Sun Power for Schools
Learning about renewable energy and its impact on the environment can produce a significant "yawn factor" for many students, but Sun Power for Schools, a new initiative of Green Power EMC and Irwin EMC promises to make the lessons more interesting.
In the 2005-2006 school year, Irwin EMC partnered with Irwin County School System to install a photovoltaic system to harness energy from the sun. Sun Power for Schools represents the first statewide academic program to showcase the benefits of solar energy.
"The EMCs were the first utilities to offer renewable energy to Georgians," says Hope Paulk with Irwin EMC. "We’re delighted to broaden our efforts and share another environmentally friendly technology with middle and high school students."
According to Paulk, Sun Power for Schools was a logical choice because electric cooperatives have a history of successful partnerships with schools.
In August 2005, a photovoltaic system was installed at the C.A.S.E. Farm at Irwin County High School in Ocilla. The solar installation was the first in the state as part of this project and will become an important component in the school’s curriculum and provide students with a hands-on example of renewable energy generation.
A monitoring device will allow students to see the amount of energy produced each day, and the accumulated data will be used in math and science classes to provide additional resource materials to support classroom projects. The data, available on the Internet, can be shared by other schools. The solar panels will be located outside for easy access and viewing by students, their parents, and other members of the community.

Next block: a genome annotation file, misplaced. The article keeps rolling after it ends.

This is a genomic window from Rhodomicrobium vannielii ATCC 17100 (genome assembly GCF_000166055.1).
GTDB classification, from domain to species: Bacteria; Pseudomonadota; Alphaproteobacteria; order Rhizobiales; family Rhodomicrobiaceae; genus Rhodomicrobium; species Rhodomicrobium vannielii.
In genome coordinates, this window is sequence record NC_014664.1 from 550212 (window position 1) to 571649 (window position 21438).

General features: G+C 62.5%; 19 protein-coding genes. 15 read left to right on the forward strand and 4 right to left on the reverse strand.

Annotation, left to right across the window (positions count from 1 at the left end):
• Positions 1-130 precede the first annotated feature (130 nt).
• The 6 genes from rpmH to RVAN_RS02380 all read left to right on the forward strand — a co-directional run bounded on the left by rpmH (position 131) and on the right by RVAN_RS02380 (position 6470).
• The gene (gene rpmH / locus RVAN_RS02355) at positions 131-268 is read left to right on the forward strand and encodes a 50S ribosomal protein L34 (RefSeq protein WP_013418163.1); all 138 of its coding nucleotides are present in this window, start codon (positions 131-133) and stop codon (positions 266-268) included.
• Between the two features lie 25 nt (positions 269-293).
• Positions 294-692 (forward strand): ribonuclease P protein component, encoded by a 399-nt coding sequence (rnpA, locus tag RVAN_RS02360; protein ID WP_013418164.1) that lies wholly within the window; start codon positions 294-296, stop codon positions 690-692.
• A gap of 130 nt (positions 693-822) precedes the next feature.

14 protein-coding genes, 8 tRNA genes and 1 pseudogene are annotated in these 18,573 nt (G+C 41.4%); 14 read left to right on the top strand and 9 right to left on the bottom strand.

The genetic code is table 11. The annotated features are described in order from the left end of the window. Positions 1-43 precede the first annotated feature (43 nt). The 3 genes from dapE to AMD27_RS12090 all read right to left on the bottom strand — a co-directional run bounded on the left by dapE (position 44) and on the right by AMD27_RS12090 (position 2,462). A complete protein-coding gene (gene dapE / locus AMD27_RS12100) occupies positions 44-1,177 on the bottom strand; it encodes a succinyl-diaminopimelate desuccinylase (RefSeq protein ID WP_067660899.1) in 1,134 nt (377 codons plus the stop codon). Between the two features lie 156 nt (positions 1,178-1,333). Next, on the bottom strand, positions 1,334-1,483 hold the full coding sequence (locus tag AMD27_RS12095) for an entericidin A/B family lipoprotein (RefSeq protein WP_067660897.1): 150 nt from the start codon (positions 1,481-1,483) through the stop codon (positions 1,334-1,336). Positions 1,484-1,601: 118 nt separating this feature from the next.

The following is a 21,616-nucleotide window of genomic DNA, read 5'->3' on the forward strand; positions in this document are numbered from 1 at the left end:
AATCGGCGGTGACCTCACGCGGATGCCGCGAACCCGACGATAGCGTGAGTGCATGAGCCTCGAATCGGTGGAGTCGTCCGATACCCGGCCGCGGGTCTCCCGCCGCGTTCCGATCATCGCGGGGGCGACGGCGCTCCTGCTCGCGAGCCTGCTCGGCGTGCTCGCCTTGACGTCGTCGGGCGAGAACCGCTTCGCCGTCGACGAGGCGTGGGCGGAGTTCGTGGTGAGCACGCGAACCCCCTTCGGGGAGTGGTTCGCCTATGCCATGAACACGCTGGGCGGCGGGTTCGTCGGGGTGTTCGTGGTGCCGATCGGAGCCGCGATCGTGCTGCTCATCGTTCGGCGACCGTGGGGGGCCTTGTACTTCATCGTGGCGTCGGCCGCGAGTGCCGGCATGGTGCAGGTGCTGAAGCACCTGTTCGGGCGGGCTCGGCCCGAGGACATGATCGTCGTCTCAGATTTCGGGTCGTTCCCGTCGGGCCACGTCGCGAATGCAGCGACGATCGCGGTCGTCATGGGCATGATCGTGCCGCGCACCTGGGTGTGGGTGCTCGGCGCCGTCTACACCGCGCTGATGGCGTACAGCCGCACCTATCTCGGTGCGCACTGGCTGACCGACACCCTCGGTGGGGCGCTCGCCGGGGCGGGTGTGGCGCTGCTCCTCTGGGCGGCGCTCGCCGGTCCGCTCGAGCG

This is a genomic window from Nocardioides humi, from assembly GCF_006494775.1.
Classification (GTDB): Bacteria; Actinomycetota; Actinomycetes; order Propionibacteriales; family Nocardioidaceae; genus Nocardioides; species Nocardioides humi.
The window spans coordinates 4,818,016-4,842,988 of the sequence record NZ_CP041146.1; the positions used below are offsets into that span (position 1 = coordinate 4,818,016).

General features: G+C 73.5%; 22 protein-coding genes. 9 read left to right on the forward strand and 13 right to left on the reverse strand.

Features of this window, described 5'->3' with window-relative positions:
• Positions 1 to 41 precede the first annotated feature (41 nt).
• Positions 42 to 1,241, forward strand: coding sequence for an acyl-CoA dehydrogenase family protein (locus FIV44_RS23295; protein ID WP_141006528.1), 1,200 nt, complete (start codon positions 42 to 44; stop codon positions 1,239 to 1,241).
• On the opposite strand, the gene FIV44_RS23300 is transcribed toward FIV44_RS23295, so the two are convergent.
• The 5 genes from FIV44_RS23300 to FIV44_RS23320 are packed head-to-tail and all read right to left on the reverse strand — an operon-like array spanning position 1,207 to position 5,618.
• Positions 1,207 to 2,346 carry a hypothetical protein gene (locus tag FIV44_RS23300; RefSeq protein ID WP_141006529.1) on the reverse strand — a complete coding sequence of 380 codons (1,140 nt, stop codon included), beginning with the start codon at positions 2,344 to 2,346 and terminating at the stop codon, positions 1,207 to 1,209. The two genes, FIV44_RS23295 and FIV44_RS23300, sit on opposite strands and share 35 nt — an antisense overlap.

The solar panels will become part of a mix of renewable energy sources provided by electric co-ops to help reduce pollution, preserve natural resources and reduce the state's reliance on traditional energy sources.
"It was exciting to show the students a fan powered by a portable solar panel. They were amazed that a shadow over the unit was able to slow the fan down," says Paulk.
The Sun Power for Schools Project was made possible through a $160,000 donation of Green Power EMC, an energy cooperative formed by 16 of the state’s EMCs, including Irwin EMC. Created in 2001, Green Power EMC contracts for electricity generated by renewable resources, like biomass, solar and low-impact hydro. The green electricity is distributed by the EMCs to the electric system that supports the consumer’s home or business.